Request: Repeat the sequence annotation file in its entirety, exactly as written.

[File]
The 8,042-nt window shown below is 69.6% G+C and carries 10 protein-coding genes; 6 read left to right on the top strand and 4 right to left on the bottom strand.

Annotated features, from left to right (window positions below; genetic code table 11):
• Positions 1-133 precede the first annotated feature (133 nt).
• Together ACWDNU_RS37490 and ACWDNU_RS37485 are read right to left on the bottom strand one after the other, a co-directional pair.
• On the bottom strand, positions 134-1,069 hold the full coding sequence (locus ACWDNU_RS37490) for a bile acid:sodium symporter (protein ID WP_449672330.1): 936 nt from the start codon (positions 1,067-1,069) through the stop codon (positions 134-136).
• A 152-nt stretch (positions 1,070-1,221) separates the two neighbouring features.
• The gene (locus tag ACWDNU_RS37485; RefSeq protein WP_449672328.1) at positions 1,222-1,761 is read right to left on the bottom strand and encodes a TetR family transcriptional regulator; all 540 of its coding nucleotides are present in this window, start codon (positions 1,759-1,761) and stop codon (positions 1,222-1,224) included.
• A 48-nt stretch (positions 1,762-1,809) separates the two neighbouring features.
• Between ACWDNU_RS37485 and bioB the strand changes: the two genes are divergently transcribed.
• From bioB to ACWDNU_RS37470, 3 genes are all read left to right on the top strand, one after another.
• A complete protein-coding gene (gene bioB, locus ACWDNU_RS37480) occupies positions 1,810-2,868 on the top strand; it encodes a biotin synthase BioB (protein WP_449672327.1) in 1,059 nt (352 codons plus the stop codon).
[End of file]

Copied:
The 8,042-nt window shown below is 69.6% G+C and carries 10 protein-coding genes; 6 read left to right on the top strand and 4 right to left on the bottom strand.

Annotated features, from left to right (window positions below; genetic code table 11):
• Positions 1-133 precede the first annotated feature (133 nt).
• Together ACWDNU_RS37490 and ACWDNU_RS37485 are read right to left on the bottom strand one after the other, a co-directional pair.
• On the bottom strand, positions 134-1,069 hold the full coding sequence (locus ACWDNU_RS37490) for a bile acid:sodium symporter (protein ID WP_449672330.1): 936 nt from the start codon (positions 1,067-1,069) through the stop codon (positions 134-136).
• A 152-nt stretch (positions 1,070-1,221) separates the two neighbouring features.
• The gene (locus tag ACWDNU_RS37485; RefSeq protein WP_449672328.1) at positions 1,222-1,761 is read right to left on the bottom strand and encodes a TetR family transcriptional regulator; all 540 of its coding nucleotides are present in this window, start codon (positions 1,759-1,761) and stop codon (positions 1,222-1,224) included.
• A 48-nt stretch (positions 1,762-1,809) separates the two neighbouring features.
• Between ACWDNU_RS37485 and bioB the strand changes: the two genes are divergently transcribed.
• From bioB to ACWDNU_RS37470, 3 genes are all read left to right on the top strand, one after another.
• A complete protein-coding gene (gene bioB, locus ACWDNU_RS37480) occupies positions 1,810-2,868 on the top strand; it encodes a biotin synthase BioB (protein WP_449672327.1) in 1,059 nt (352 codons plus the stop codon).